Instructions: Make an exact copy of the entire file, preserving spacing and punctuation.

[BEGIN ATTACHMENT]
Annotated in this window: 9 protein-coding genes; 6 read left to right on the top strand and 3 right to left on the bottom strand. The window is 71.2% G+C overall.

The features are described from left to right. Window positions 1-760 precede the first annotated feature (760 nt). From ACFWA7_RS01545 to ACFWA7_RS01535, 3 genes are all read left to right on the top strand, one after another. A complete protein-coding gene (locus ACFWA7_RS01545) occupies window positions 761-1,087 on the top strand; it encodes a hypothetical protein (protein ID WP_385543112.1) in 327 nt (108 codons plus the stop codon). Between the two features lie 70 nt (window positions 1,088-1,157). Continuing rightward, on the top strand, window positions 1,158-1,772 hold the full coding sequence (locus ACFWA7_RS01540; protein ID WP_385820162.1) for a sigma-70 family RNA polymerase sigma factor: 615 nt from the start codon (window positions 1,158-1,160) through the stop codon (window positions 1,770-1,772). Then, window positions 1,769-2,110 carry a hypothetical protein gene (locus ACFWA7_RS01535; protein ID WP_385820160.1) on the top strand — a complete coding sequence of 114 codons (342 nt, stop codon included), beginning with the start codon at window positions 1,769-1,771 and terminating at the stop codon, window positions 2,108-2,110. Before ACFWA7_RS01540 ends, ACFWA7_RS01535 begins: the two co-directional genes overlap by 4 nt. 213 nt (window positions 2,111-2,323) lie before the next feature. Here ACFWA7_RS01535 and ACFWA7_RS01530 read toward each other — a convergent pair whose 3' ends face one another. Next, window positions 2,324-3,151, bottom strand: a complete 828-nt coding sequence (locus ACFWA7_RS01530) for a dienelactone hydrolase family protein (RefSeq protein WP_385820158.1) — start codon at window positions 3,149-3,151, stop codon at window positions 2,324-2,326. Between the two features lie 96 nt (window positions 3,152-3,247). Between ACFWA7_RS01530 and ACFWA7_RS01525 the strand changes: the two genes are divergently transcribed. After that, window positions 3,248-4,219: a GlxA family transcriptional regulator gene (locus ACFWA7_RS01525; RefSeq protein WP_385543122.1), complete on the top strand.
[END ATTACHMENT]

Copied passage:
Annotated in this window: 9 protein-coding genes; 6 read left to right on the top strand and 3 right to left on the bottom strand. The window is 71.2% G+C overall.

The features are described from left to right. Window positions 1-760 precede the first annotated feature (760 nt). From ACFWA7_RS01545 to ACFWA7_RS01535, 3 genes are all read left to right on the top strand, one after another. A complete protein-coding gene (locus ACFWA7_RS01545) occupies window positions 761-1,087 on the top strand; it encodes a hypothetical protein (protein ID WP_385543112.1) in 327 nt (108 codons plus the stop codon). Between the two features lie 70 nt (window positions 1,088-1,157). Continuing rightward, on the top strand, window positions 1,158-1,772 hold the full coding sequence (locus ACFWA7_RS01540; protein ID WP_385820162.1) for a sigma-70 family RNA polymerase sigma factor: 615 nt from the start codon (window positions 1,158-1,160) through the stop codon (window positions 1,770-1,772). Then, window positions 1,769-2,110 carry a hypothetical protein gene (locus ACFWA7_RS01535; protein ID WP_385820160.1) on the top strand — a complete coding sequence of 114 codons (342 nt, stop codon included), beginning with the start codon at window positions 1,769-1,771 and terminating at the stop codon, window positions 2,108-2,110. Before ACFWA7_RS01540 ends, ACFWA7_RS01535 begins: the two co-directional genes overlap by 4 nt. 213 nt (window positions 2,111-2,323) lie before the next feature. Here ACFWA7_RS01535 and ACFWA7_RS01530 read toward each other — a convergent pair whose 3' ends face one another. Next, window positions 2,324-3,151, bottom strand: a complete 828-nt coding sequence (locus ACFWA7_RS01530) for a dienelactone hydrolase family protein (RefSeq protein WP_385820158.1) — start codon at window positions 3,149-3,151, stop codon at window positions 2,324-2,326. Between the two features lie 96 nt (window positions 3,152-3,247). Between ACFWA7_RS01530 and ACFWA7_RS01525 the strand changes: the two genes are divergently transcribed. After that, window positions 3,248-4,219: a GlxA family transcriptional regulator gene (locus ACFWA7_RS01525; RefSeq protein WP_385543122.1), complete on the top strand.